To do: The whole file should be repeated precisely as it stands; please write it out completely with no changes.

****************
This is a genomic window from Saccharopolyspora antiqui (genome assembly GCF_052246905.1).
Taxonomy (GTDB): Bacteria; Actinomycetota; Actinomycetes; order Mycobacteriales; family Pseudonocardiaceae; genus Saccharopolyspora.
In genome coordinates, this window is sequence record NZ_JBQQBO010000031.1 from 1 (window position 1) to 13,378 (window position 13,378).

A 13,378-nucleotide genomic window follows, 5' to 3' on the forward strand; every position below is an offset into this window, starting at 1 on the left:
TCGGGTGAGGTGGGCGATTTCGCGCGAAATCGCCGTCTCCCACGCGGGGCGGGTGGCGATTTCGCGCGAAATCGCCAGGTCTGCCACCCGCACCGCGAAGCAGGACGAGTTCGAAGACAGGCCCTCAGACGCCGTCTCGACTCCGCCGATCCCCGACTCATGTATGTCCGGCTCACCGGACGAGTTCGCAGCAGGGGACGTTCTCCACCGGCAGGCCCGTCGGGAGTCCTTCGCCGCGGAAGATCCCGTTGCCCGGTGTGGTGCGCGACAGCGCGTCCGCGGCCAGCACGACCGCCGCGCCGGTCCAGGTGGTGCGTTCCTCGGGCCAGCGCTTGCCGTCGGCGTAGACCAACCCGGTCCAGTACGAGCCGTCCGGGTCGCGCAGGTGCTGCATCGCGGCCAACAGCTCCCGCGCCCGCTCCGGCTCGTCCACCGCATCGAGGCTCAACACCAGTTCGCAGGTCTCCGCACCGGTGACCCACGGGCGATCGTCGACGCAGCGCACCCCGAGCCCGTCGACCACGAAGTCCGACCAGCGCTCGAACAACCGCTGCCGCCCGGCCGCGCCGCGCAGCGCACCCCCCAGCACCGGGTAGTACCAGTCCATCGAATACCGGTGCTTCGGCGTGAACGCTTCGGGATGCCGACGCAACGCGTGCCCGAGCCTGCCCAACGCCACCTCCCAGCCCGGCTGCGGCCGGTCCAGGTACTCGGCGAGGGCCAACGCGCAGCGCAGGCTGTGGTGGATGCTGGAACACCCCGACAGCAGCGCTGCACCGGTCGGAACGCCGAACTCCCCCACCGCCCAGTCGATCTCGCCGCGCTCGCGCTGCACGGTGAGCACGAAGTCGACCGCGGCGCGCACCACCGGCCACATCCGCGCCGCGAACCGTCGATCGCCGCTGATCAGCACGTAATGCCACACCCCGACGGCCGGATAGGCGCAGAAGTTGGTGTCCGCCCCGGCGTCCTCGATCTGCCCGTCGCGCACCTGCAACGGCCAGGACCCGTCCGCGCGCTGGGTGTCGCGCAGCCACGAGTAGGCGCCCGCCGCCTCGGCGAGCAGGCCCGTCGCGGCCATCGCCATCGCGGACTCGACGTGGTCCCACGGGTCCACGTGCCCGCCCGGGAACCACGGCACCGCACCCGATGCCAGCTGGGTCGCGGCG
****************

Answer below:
This is a genomic window from Saccharopolyspora antiqui (genome assembly GCF_052246905.1).
Taxonomy (GTDB): Bacteria; Actinomycetota; Actinomycetes; order Mycobacteriales; family Pseudonocardiaceae; genus Saccharopolyspora.
In genome coordinates, this window is sequence record NZ_JBQQBO010000031.1 from 1 (window position 1) to 13,378 (window position 13,378).

A 13,378-nucleotide genomic window follows, 5' to 3' on the forward strand; every position below is an offset into this window, starting at 1 on the left:
TCGGGTGAGGTGGGCGATTTCGCGCGAAATCGCCGTCTCCCACGCGGGGCGGGTGGCGATTTCGCGCGAAATCGCCAGGTCTGCCACCCGCACCGCGAAGCAGGACGAGTTCGAAGACAGGCCCTCAGACGCCGTCTCGACTCCGCCGATCCCCGACTCATGTATGTCCGGCTCACCGGACGAGTTCGCAGCAGGGGACGTTCTCCACCGGCAGGCCCGTCGGGAGTCCTTCGCCGCGGAAGATCCCGTTGCCCGGTGTGGTGCGCGACAGCGCGTCCGCGGCCAGCACGACCGCCGCGCCGGTCCAGGTGGTGCGTTCCTCGGGCCAGCGCTTGCCGTCGGCGTAGACCAACCCGGTCCAGTACGAGCCGTCCGGGTCGCGCAGGTGCTGCATCGCGGCCAACAGCTCCCGCGCCCGCTCCGGCTCGTCCACCGCATCGAGGCTCAACACCAGTTCGCAGGTCTCCGCACCGGTGACCCACGGGCGATCGTCGACGCAGCGCACCCCGAGCCCGTCGACCACGAAGTCCGACCAGCGCTCGAACAACCGCTGCCGCCCGGCCGCGCCGCGCAGCGCACCCCCCAGCACCGGGTAGTACCAGTCCATCGAATACCGGTGCTTCGGCGTGAACGCTTCGGGATGCCGACGCAACGCGTGCCCGAGCCTGCCCAACGCCACCTCCCAGCCCGGCTGCGGCCGGTCCAGGTACTCGGCGAGGGCCAACGCGCAGCGCAGGCTGTGGTGGATGCTGGAACACCCCGACAGCAGCGCTGCACCGGTCGGAACGCCGAACTCCCCCACCGCCCAGTCGATCTCGCCGCGCTCGCGCTGCACGGTGAGCACGAAGTCGACCGCGGCGCGCACCACCGGCCACATCCGCGCCGCGAACCGTCGATCGCCGCTGATCAGCACGTAATGCCACACCCCGACGGCCGGATAGGCGCAGAAGTTGGTGTCCGCCCCGGCGTCCTCGATCTGCCCGTCGCGCACCTGCAACGGCCAGGACCCGTCCGCGCGCTGGGTGTCGCGCAGCCACGAGTAGGCGCCCGCCGCCTCGGCGAGCAGGCCCGTCGCGGCCATCGCCATCGCGGACTCGACGTGGTCCCACGGGTCCACGTGCCCGCCCGGGAACCACGGCACCGCACCCGATGCCAGCTGGGTCGCGGCG